Now of course after you rent/buy the place, you MUST have it repainted (by a painter at excessive cost, not by yourself) and get some new NET CURTAINS; The title of this blog actually in honour of my Mother-in-law. She is kind of obsessed by net curtains, although from the evidence I've seen, this certainly isn't specific to her. She has been hoping, hinting and occasionally directly asking that we get net curtains for the past 6 years. She is quite persistent because she hasn't given up yet, but she does not yet know the depths of either my stubbornness, or my aversion to net curtains. I hate net curtains. Especially ones like this that go up in the middle:
Now I can see why you wouldn't want your very close neighbours in the next apartment looking straight into your salon (living room) and luckily I have avoided the problem by only living in flats so far with noone directly across from said salon. I've kept (normal) curtains or cane blinds closed in the bedroom and I don't really care if someone quite far away can kind-of see into the kitchen. However, there must be a better option than the standart white often frilly variety- some kind of organza-type folding blind maybe??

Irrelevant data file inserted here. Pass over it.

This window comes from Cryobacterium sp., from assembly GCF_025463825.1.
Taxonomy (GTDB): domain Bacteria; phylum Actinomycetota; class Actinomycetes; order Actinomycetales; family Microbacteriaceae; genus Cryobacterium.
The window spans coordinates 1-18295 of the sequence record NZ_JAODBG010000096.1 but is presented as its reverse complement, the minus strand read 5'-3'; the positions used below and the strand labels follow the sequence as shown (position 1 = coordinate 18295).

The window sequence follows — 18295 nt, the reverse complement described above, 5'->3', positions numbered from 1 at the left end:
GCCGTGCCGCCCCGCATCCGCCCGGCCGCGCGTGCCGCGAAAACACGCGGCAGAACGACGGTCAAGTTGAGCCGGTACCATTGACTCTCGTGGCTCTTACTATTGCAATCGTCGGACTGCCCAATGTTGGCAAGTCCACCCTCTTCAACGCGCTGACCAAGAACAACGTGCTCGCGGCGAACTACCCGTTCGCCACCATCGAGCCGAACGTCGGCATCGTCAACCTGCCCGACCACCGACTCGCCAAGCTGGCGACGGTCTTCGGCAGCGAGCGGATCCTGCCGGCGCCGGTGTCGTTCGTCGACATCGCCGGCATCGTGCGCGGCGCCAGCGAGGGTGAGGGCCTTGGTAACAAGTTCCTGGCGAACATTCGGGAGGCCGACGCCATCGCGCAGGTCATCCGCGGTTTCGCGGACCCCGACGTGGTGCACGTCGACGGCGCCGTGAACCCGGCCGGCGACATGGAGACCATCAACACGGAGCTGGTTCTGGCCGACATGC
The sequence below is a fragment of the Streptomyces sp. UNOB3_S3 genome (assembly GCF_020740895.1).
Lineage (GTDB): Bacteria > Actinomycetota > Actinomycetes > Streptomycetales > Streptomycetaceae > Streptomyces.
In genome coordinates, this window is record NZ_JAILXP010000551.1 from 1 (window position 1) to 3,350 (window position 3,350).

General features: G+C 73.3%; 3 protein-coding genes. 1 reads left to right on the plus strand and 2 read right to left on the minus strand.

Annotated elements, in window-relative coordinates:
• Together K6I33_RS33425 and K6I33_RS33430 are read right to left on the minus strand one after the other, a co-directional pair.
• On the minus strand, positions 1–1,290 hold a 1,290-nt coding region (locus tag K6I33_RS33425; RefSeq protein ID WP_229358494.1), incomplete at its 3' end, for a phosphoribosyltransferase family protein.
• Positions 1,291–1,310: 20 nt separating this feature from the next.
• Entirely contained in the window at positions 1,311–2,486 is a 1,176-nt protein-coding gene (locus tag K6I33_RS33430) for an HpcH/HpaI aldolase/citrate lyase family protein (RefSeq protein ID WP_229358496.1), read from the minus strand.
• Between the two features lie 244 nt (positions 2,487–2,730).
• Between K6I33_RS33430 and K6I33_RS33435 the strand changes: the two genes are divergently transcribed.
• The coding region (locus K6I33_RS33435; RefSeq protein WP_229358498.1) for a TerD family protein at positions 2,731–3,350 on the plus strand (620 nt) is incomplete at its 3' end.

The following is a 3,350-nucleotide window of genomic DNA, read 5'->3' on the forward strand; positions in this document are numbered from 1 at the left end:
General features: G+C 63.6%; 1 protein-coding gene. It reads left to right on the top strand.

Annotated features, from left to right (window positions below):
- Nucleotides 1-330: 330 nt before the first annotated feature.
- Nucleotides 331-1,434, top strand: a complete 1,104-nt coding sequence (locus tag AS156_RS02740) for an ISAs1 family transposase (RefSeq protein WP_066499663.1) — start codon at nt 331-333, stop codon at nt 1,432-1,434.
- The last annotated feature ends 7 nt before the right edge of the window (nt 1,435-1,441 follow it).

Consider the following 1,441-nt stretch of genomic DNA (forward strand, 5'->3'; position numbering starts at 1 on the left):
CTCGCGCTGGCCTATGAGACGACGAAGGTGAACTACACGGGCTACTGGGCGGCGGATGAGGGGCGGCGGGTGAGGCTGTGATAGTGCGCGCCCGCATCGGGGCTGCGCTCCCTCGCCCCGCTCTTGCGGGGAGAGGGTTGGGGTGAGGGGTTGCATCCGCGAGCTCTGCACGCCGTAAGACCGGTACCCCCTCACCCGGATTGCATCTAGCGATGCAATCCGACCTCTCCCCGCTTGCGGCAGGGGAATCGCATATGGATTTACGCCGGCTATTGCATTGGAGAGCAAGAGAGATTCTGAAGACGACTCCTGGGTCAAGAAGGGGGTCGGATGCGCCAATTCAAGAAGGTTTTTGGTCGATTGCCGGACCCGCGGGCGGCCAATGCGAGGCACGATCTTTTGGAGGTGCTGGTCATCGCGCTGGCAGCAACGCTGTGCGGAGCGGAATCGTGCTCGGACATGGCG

I thought this subject would come to a head when Arwen was born and my Mother-in-law started spending 4 days a week staying with us, but luckily our current house looks out on a park and is not overlooked by anyone, except in the kitchen where the panjur can be kept down. Of course it was not going to be acceptable that Arwen's room had no tül perde as, you know, the DUST (read: the DEVIL) would get in, and so (rightly assuming that I was not planning to get any) my sister-in-law (also afflicted by the love of net cutains) made some, came over and hung them herself :) They're actually quite nice for a little girl's room as they have butterflies and flowers on them and coordinating normal curtains in pink so I didn't protest.... and its been all quiet on the curtain front for a while now... until last night!

We were looking at a house for sale in a site (housing complex) and it happened to be the garden floor flat. It looked really quite nice (all the above mentioned requirements + security and a swimming pool). Mother -in-law liked it too and said that it was lovely and all we would need to do is get it painted (it was a brand new building) and er, get some tül perde..... as you would......

I'm kind-of worried that I might wake up one day and all the windows might be covered in drapey, frilly tül perde!!!

So, here are a few other scary (and scarily common) things I found for your entertainment...

Wednesday, July 23, 2008

Non-sweaty things I'd rather be doing